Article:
Ali takes a lot of rime throughout the story to master this punch. He would train and train and train just to try and master this punch. His trainer thought it was a stupid idea but Ali promised that when he had mastered it no one would be able to stop him.

Ali had an upcoming fight later on in the night and he was feeling nervous. He wasn’t sure what would happen considering the fact that he was only training for the phantom punch and he hadn’t even mastered it. The fight had come up and Ali was getting destroyed. Getting hit here and there and there was nothing to do about it. Ali had overheard the trainers talking about how he doesn’t know anything and how he should have listened. Once he had heard that he started to get furious. He finally started to get some hits on his openent and out of no where, he had done it. So quick no one could even see it. He phantom bunch the openent and he fell hard to the floor. Ali had done it. The phantom punch.

It is clear that this student read their book and understands the plot. However, this entire response is summary. When I look at it, the first thing I notice is that there are no quotation marks or citations. This means there cannot be analysis. There are also several misspellings and formatting issues.


Although I consider this to be a successful assessment, there are things that I think I could do better. For example, the final category, adherence to the standard, should probably be worth more than, say, formatting. However, one could easily argue that presentation or formatting are as equally important as the material itself. Students struggle the most when they are trying to find evidence to support their claims. This becomes somewhat of a snowball effect. If a student picks an appropriate quote, their analysis is more likely to be strong, and their connection to the standard is more likely to be strong as well. On the other hand, if a student picks a weak quote, their analysis and connection to the standard are also likely to be weak. That’s why there aren’t many grades in the middle. Perhaps that’s a flaw I should acknowledge and try to fix.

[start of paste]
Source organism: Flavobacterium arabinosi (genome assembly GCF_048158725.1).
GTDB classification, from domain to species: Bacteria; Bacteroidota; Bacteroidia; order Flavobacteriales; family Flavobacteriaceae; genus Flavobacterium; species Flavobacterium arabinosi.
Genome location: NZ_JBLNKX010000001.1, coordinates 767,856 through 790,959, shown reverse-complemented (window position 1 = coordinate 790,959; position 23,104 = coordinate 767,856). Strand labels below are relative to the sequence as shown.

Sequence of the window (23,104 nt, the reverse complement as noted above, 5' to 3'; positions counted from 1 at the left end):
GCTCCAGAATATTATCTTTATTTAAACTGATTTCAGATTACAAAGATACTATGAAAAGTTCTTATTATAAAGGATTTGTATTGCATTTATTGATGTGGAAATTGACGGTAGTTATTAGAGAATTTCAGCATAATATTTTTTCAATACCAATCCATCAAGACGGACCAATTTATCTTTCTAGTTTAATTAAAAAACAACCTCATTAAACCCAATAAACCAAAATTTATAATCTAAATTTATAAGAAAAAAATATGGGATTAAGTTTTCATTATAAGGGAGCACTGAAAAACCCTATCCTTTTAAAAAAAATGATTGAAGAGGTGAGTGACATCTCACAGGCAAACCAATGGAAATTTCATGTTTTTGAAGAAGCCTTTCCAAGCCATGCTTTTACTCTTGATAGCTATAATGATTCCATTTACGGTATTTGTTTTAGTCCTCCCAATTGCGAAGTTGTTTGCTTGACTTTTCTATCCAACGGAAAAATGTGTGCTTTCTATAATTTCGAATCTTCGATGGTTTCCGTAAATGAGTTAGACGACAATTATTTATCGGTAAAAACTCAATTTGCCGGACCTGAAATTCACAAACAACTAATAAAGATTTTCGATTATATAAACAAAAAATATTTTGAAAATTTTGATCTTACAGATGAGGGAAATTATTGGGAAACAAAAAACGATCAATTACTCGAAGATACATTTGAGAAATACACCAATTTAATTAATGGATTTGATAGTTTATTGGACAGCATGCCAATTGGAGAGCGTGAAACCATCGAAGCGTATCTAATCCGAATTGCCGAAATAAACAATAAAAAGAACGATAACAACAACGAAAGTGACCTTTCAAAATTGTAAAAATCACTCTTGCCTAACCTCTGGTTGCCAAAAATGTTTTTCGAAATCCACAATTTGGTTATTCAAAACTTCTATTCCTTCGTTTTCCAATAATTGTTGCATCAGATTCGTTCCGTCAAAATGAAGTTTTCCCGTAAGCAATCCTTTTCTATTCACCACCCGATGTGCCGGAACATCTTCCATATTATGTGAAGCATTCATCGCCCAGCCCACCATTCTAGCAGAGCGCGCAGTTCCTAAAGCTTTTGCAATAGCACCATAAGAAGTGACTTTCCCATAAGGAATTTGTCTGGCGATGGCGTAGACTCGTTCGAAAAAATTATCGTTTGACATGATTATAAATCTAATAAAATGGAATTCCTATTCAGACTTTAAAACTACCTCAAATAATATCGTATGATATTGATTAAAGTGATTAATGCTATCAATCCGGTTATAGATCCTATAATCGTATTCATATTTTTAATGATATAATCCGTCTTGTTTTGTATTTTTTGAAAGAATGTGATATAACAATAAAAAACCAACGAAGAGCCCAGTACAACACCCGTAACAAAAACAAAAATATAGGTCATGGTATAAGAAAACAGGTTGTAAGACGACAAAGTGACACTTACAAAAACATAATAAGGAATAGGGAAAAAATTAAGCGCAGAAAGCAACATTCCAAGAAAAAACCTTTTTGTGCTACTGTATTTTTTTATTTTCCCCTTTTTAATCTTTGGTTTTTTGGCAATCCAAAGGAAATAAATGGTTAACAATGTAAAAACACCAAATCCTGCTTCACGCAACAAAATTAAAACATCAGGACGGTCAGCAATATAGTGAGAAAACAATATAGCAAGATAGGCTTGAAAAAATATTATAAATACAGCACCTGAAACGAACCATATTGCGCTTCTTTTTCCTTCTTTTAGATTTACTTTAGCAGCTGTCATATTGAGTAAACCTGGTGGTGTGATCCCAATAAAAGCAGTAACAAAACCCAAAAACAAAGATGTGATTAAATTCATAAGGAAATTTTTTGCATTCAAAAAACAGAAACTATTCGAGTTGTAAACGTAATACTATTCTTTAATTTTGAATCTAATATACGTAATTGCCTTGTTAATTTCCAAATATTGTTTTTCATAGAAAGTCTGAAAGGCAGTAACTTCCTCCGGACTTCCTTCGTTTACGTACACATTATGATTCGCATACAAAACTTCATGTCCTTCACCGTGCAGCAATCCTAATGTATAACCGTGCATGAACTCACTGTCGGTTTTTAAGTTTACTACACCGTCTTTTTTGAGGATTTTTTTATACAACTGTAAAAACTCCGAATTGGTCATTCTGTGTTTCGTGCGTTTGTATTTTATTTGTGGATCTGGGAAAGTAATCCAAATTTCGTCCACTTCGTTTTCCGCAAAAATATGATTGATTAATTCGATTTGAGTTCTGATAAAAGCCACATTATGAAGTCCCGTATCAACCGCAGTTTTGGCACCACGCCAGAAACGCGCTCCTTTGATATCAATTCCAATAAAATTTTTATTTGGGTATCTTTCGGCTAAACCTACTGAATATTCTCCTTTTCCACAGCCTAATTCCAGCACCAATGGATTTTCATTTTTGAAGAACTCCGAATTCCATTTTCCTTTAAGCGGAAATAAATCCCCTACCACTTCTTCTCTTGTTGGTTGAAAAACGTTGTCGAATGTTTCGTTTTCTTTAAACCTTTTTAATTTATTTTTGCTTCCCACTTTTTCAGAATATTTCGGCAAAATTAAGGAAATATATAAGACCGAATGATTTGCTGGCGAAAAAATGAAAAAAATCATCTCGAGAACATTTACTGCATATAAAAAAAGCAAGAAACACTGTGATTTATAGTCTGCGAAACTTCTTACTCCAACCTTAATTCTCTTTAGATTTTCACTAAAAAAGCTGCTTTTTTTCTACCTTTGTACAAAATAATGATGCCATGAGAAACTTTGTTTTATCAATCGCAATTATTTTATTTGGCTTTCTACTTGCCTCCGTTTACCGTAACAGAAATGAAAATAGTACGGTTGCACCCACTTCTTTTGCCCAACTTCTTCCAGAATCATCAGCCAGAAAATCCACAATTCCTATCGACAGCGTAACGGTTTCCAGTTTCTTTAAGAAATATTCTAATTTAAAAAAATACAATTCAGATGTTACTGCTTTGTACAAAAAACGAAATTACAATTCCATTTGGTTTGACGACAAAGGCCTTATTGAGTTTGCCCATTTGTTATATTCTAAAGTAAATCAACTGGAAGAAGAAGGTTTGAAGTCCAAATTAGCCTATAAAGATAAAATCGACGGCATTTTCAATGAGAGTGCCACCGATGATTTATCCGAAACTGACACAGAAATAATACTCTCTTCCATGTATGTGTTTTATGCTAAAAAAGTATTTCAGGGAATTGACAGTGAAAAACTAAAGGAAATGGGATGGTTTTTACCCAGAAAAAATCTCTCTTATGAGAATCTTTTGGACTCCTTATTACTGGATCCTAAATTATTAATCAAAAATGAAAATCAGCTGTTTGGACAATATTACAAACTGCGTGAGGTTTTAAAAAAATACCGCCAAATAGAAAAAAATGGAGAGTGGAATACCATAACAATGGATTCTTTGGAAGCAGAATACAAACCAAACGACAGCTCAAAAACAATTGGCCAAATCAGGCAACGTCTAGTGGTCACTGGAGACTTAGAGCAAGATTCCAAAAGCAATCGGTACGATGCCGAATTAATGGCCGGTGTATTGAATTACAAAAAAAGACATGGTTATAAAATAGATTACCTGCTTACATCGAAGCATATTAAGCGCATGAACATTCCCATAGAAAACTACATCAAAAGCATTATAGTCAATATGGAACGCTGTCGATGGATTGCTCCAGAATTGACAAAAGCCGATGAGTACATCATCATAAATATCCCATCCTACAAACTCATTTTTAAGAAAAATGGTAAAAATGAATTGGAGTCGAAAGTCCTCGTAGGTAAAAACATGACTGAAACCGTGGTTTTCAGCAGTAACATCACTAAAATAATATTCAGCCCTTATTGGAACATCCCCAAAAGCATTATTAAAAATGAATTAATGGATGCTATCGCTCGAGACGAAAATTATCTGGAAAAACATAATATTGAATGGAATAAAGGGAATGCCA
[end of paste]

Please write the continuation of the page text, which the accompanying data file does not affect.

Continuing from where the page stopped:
I suspect that some teachers would be hesitant to adopt an assessment like this, as it takes a lot of the control out of the teachers’ hands. In a typical classroom, the teacher prescribes the text, the teacher chooses (or the curriculum chooses) the standards addressed, and the teacher or district crafts the assessment. Here, however, all of this is flipped. I look back at my old assessments. I once gave a test on The Great Gatsby, full of silly multiple choice questions. One question read, “It is rumored that Jay Gatsby is related to…” and one of the choices were Hollywood Hulk Hogan. Of course there were students who couldn’t help their silliness and would select it, sacrificing their points. Then, there were the easy questions, designed to “give the kid a break.” What sense does it make? How is it helping a student to make some parts of the assessment so easy just to build points and the rest of it difficult enough to push them back down? Just so you could say, “Well at least he got a few points,” as if it’s a game of Donkey Kong. You don’t need multiple choice questions and giveaways to read a student’s writing and gleam from it that they don’t understand the book to the extend they are expected.

One common question I get is: How do you know a student is reading their book? In general, you just know. If you look at the examples posted above, it is clear that both students are reading their books, albeit with differing levels of understanding and analysis. It can sometimes be difficult to parse the accuracy of a student’s understanding of a text. However, even then, it would be illustrative of exceptional writing ability for a student to just make it all up and make it convincing enough to pass as real. A student would have (im)properly earned that 100 if they were able to do so successfully.